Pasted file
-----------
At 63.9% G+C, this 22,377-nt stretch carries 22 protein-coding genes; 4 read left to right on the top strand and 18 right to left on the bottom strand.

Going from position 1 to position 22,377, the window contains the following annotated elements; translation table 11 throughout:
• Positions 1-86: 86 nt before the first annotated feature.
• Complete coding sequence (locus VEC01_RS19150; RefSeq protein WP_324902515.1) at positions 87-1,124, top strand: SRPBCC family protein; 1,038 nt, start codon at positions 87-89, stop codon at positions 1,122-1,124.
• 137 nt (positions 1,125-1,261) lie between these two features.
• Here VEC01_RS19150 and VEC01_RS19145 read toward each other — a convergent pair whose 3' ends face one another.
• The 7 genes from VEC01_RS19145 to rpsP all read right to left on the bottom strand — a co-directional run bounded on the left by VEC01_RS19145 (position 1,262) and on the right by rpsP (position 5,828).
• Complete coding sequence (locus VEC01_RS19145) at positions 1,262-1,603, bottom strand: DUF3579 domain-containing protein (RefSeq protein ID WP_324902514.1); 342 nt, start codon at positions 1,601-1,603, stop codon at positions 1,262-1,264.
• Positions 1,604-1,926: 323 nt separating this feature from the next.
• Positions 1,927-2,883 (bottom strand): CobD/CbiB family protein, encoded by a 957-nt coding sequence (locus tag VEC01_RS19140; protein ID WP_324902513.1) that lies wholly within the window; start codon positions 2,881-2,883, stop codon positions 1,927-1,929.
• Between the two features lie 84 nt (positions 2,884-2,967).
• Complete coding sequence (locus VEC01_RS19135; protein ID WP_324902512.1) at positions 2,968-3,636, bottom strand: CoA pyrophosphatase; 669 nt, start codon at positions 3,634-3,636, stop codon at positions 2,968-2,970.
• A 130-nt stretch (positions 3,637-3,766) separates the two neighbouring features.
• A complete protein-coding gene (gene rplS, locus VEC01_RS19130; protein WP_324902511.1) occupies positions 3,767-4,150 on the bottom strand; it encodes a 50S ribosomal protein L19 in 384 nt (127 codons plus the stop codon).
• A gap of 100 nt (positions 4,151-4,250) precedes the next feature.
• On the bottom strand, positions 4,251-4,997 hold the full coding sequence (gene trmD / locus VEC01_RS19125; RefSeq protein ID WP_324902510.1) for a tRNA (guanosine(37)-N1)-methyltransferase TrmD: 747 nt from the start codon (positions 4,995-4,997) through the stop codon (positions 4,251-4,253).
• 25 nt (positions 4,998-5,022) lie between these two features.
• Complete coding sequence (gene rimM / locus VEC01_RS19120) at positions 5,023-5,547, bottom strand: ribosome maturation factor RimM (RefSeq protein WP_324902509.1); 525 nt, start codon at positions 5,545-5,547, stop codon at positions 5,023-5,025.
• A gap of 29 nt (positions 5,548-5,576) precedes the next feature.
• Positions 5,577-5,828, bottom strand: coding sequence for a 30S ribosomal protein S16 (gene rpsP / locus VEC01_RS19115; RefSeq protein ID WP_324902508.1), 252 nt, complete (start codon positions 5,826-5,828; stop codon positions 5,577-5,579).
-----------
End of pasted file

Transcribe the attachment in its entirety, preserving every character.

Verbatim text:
At 63.9% G+C, this 22,377-nt stretch carries 22 protein-coding genes; 4 read left to right on the top strand and 18 right to left on the bottom strand.

Going from position 1 to position 22,377, the window contains the following annotated elements; translation table 11 throughout:
• Positions 1-86: 86 nt before the first annotated feature.
• Complete coding sequence (locus VEC01_RS19150; RefSeq protein WP_324902515.1) at positions 87-1,124, top strand: SRPBCC family protein; 1,038 nt, start codon at positions 87-89, stop codon at positions 1,122-1,124.
• 137 nt (positions 1,125-1,261) lie between these two features.
• Here VEC01_RS19150 and VEC01_RS19145 read toward each other — a convergent pair whose 3' ends face one another.
• The 7 genes from VEC01_RS19145 to rpsP all read right to left on the bottom strand — a co-directional run bounded on the left by VEC01_RS19145 (position 1,262) and on the right by rpsP (position 5,828).
• Complete coding sequence (locus VEC01_RS19145) at positions 1,262-1,603, bottom strand: DUF3579 domain-containing protein (RefSeq protein ID WP_324902514.1); 342 nt, start codon at positions 1,601-1,603, stop codon at positions 1,262-1,264.
• Positions 1,604-1,926: 323 nt separating this feature from the next.
• Positions 1,927-2,883 (bottom strand): CobD/CbiB family protein, encoded by a 957-nt coding sequence (locus tag VEC01_RS19140; protein ID WP_324902513.1) that lies wholly within the window; start codon positions 2,881-2,883, stop codon positions 1,927-1,929.
• Between the two features lie 84 nt (positions 2,884-2,967).
• Complete coding sequence (locus VEC01_RS19135; protein ID WP_324902512.1) at positions 2,968-3,636, bottom strand: CoA pyrophosphatase; 669 nt, start codon at positions 3,634-3,636, stop codon at positions 2,968-2,970.
• A 130-nt stretch (positions 3,637-3,766) separates the two neighbouring features.
• A complete protein-coding gene (gene rplS, locus VEC01_RS19130; protein WP_324902511.1) occupies positions 3,767-4,150 on the bottom strand; it encodes a 50S ribosomal protein L19 in 384 nt (127 codons plus the stop codon).
• A gap of 100 nt (positions 4,151-4,250) precedes the next feature.
• On the bottom strand, positions 4,251-4,997 hold the full coding sequence (gene trmD / locus VEC01_RS19125; RefSeq protein ID WP_324902510.1) for a tRNA (guanosine(37)-N1)-methyltransferase TrmD: 747 nt from the start codon (positions 4,995-4,997) through the stop codon (positions 4,251-4,253).
• 25 nt (positions 4,998-5,022) lie between these two features.
• Complete coding sequence (gene rimM / locus VEC01_RS19120) at positions 5,023-5,547, bottom strand: ribosome maturation factor RimM (RefSeq protein WP_324902509.1); 525 nt, start codon at positions 5,545-5,547, stop codon at positions 5,023-5,025.
• A gap of 29 nt (positions 5,548-5,576) precedes the next feature.
• Positions 5,577-5,828, bottom strand: coding sequence for a 30S ribosomal protein S16 (gene rpsP / locus VEC01_RS19115; RefSeq protein ID WP_324902508.1), 252 nt, complete (start codon positions 5,826-5,828; stop codon positions 5,577-5,579).